On 26 November 2008 when the Mumbai attacks began, the Intelligence Bureau headquarters in Delhi went into a tizzy. Sleuths were at a loss figuring out who could be behind this audacious terrorist operation in the heart of the financial capital of the nation. Some of the attackers were wearing sacred threads on their wrist, normally adorned by Hindus. “Just who are they?” was the question of bafflement going around.
Suddenly a highly sophisticated control room in the headquarters, assigned to tap phones of suspects, crackled with messages in Punjabi-Urdu. Operators tracked them to a US server and soon found out that these emanated from the Pakistani handlers of terrorists involved in the attacks. A senior IPS officer who rushed to the control room to take charge discovered that two SIM cards distributed to suspects in Jammu and Kashmir by the sleuths were in possession of the terrorists.
Most of the calls were routed through servers based in the US. Hectic attempts with the US authorities led to the revelation that the calls, in fact, originated from Pakistan. In the control room, the conversations were tapped for two days before the terrorists were finally cornered by NSG commandos in all the places they targeted. This piece of incontrovertible evidence of Pakistan’s involvement in Mumbai terror attack was neither achieved through India’s technological prowess nor through friendly gestures of US authorities. It came through sheer diligence of undercover IB operatives in Jammu and Kashmir and their handlers in the Delhi headquarters.
In the entire operation, the US authorities tried to keep under wraps to the best of their effort the role of David Coleman Headley who had surveyed Mumbai and identified locations for the Lashkar-e-Taiba (LeT) terrorists. In fact, Headley a practicing Muslim, was deliberately given a passport on a Christian name by US intelligence agencies to enable him to get easy access to trouble zones of South Asia on US identity. The fact that citizens of US and Europe were killed in Mumbai attack forced the US to admit Headley’s involvement in the crime.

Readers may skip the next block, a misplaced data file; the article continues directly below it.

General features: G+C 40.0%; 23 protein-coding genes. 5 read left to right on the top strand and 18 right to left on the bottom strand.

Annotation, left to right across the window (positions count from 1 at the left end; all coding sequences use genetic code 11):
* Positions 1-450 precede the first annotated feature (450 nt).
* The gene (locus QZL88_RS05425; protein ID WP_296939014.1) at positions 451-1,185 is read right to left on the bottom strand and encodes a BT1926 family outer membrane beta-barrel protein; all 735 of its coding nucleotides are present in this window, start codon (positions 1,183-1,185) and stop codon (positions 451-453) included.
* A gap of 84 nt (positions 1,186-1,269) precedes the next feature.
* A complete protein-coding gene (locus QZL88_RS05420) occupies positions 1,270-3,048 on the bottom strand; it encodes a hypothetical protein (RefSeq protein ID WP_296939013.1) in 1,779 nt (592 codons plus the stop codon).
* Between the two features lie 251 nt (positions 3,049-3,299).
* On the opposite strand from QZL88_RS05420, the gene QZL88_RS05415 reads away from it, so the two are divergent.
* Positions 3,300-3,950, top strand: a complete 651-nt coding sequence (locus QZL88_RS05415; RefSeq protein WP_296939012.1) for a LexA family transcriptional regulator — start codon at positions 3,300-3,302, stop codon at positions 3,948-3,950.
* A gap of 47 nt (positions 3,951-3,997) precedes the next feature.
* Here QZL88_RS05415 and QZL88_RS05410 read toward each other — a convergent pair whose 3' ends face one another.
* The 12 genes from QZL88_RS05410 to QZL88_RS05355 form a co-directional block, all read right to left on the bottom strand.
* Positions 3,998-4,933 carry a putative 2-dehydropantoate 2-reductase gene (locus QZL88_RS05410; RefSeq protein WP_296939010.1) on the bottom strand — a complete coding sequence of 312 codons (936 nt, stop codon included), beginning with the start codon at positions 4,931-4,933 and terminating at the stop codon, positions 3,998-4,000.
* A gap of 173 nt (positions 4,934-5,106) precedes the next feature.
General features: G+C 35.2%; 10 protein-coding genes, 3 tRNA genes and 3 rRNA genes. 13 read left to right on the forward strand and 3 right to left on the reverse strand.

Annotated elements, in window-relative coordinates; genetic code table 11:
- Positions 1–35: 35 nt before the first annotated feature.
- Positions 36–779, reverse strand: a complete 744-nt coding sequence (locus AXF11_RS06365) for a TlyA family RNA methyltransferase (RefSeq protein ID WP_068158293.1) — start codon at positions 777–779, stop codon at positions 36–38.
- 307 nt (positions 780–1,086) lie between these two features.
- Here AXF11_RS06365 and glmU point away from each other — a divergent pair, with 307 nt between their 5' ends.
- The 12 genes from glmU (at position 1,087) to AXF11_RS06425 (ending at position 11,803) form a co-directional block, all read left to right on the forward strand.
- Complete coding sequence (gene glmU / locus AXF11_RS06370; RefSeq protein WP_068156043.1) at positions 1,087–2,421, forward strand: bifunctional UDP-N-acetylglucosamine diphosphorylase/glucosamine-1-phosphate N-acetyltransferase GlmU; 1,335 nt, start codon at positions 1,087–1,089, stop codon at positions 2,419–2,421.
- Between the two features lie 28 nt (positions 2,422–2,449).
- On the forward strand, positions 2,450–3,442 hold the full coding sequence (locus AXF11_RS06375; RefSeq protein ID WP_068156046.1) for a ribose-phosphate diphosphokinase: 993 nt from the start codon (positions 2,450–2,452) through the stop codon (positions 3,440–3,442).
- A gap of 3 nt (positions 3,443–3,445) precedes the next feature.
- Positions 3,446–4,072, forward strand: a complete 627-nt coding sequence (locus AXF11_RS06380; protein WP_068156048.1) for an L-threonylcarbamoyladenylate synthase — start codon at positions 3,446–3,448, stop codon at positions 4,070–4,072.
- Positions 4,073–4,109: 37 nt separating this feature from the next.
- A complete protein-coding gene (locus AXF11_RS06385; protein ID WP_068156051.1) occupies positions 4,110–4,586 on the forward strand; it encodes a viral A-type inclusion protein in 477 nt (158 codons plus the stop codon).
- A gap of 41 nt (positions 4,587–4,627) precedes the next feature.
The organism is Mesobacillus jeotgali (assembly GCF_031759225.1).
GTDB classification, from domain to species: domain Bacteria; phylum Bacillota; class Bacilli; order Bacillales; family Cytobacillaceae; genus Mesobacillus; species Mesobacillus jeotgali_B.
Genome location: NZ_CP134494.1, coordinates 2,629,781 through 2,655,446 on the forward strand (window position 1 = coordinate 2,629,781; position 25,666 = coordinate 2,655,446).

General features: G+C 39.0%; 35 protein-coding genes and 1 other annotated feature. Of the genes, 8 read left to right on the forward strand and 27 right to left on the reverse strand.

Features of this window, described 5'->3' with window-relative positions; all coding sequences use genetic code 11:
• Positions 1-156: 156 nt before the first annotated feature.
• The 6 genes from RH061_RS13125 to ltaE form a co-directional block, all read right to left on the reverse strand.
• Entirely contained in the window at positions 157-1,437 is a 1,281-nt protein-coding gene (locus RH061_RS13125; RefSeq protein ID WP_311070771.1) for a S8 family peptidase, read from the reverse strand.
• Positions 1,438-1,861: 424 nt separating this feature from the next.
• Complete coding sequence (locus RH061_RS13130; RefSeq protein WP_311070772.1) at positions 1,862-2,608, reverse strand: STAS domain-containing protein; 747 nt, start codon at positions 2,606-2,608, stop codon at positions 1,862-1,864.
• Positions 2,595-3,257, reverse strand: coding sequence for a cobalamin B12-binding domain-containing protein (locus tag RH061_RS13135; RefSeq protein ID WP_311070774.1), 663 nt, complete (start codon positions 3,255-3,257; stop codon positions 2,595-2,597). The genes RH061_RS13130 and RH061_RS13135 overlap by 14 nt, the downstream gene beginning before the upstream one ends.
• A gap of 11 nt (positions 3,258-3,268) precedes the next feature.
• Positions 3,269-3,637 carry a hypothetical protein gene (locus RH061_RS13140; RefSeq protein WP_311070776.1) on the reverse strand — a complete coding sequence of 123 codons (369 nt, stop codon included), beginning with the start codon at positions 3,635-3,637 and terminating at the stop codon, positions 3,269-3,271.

There has always been nagging skepticism in the Indian intelligence agencies about the role of the US in combating terrorism in the South Asia region. The manner in which US intelligence agencies conducted themselves during the Mumbai attacks and its aftermath has only reinforced that impression. For instance, the US authorities were always less than forthcoming on their patronage to Headley. Similarly, they shared intelligence with India on need-to-know basis on all major terrorist strikes, including those in Mumbai, despite their being privy to definitive information.
Despite the euphoric proclamation from political establishments on both sides that bilateral relations are climbing new heights, the fact remains that the intelligence sharing between India and US on South Asia has always been beset by doubts and conditionality. Highly placed sources in the government maintain that since most of the servers were based in the US, Indian intelligence agencies were largely constrained to effectively police the cyber world.
“What we get from the US as input is often trickle in a vast ocean,” they point out, adding that in most of the cases their requests for further access are more often than not stonewalled.
There have been several instances in which US intelligence agencies have overruled their political bosses when it came to exposing their “assets” to India. In the UPA regime, Union home minister P Chidambaram was assured of cooperation by US authorities only to be cold-shouldered when intelligence officials followed it up. This is the precise reason that Indian intelligence agencies are apparently unimpressed with the prosecution of Headley, a prime accused in the Mumbai attacks, through video-conferencing. “The entire episode appears to be a charade. It may end up only in publicity-mongering for prosecutor Ujjawal Nikam and nothing else,” a senior official of the Home department felt. Obviously, the US authorities would let Headley parrot the lines they have taught him. It would be foolhardy of India to claim a big breakthrough.